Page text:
Central Bank and SCSI survey finds expectation of slower rate of property inflation
Six out of 10 people working in the property sector expect the pace of house price increases to slow in the coming year, research by the Central Bank and the Society of Chartered Surveyors Ireland (SCSI) has found.
The number who expect prices to remain steady or decline in the next 12 months also increased, according to a “sentiment survey” of chartered auctioneers, estate agents and industry stakeholders such as economists, analysts and academics.
Some 59 per cent of respondents said they expected house prices to increase nationally in the coming year, down from 78 per cent in the last survey.
The agents surveyed expect national price inflation to be 2 per cent for the coming year – down from 5 per cent in the second quarter – and 5 per cent over the next three years, down from 8 per cent.
This is the third survey in a row in which the predicted rate of price inflation has eased.
Regarding Dublin, respondents expected house prices to rise by 3 per cent over the next year and for increases over the next three years to be 5 per cent, down from 6 per cent.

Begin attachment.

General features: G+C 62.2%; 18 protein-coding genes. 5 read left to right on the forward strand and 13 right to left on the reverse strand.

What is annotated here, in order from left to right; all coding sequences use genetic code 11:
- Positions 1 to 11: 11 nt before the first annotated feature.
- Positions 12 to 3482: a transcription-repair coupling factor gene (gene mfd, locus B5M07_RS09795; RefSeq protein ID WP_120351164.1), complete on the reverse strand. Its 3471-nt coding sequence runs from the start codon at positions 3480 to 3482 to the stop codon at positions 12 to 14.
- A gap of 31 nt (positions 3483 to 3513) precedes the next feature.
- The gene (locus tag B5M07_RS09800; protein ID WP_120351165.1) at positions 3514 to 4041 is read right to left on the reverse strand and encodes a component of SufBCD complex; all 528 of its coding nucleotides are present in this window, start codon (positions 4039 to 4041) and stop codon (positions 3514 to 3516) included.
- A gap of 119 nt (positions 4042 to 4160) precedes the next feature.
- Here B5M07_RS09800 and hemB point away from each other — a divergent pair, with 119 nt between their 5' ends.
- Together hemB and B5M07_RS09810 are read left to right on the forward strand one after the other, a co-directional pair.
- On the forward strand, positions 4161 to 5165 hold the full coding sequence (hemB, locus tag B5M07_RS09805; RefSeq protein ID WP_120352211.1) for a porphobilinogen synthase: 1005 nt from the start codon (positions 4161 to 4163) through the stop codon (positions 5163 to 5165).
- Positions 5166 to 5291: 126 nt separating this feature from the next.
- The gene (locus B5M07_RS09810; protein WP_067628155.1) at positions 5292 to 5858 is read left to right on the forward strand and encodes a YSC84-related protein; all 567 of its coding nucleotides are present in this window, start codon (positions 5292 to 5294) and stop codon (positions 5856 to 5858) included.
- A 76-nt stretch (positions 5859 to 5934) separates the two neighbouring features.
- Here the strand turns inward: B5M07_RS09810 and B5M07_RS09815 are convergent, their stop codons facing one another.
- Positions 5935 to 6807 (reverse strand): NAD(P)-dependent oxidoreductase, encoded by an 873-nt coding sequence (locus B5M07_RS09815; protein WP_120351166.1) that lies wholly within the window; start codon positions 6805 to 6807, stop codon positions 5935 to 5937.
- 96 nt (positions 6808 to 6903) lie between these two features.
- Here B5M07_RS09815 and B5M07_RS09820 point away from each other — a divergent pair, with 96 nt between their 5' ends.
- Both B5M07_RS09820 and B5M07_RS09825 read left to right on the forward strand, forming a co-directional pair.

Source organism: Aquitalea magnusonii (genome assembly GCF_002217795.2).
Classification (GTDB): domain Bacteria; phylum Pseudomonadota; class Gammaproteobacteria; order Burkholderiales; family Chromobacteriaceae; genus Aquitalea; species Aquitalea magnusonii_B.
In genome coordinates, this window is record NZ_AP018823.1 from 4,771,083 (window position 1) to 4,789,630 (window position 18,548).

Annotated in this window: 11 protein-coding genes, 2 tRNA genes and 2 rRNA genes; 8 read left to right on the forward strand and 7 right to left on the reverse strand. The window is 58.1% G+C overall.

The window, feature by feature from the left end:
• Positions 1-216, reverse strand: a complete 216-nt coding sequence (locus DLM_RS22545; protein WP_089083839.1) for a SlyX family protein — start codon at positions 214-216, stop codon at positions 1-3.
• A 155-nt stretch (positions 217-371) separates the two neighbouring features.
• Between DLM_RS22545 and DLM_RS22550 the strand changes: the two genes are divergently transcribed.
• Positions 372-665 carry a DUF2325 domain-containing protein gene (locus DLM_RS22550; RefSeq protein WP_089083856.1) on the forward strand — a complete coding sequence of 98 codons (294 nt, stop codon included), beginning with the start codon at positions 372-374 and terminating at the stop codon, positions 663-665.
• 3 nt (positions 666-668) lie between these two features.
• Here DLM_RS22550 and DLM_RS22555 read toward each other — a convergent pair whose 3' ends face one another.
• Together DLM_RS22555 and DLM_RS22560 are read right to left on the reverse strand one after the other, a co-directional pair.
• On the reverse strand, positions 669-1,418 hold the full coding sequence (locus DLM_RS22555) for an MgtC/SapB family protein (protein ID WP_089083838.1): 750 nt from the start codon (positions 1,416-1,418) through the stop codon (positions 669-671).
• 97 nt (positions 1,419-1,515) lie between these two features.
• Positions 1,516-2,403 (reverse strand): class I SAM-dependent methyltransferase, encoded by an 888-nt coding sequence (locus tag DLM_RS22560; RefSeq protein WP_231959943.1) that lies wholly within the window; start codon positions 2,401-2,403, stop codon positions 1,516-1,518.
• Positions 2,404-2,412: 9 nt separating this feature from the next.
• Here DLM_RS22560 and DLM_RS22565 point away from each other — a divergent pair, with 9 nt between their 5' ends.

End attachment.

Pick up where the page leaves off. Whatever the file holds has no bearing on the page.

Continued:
Value and Brexit
A number of factors – specifically the perception of value and Brexit – were deemed to be the primary drivers behind the anticipated price changes at national level. Respondents viewed the construction of new units and the Central Bank’s mortgage measures as the main factors for their views on the Dublin market.
John O’Sullivan, an estate agent and SCSI member, said it was clear from the survey findings that affordability was now impacting house price inflation and, as a result, the rate was moderating.
“The cost of accommodation whether as a purchaser or tenant is the single biggest challenge faced by those in areas of high demand,” he said.
“While price inflation has waned for high-value property, it’s likely that it will also slow for other property classes over the short term. That said the entry level, where demand is very high, is the most active and the least impacted.”
Mr O’Sullivan, a director with Lisney in Dublin, said another factor was that in some cases asking prices have been set too high based on vendor and agent expectations.
“If prices are pushed beyond buyers’ ability to pay, it’s inevitable prices will come back,” he said. “That said, the market is reasonably active and one of the main challenges the sector faces is the time it takes to close a sale due to the protracted legal process.”
Article by Colin Gleeson – Irish Times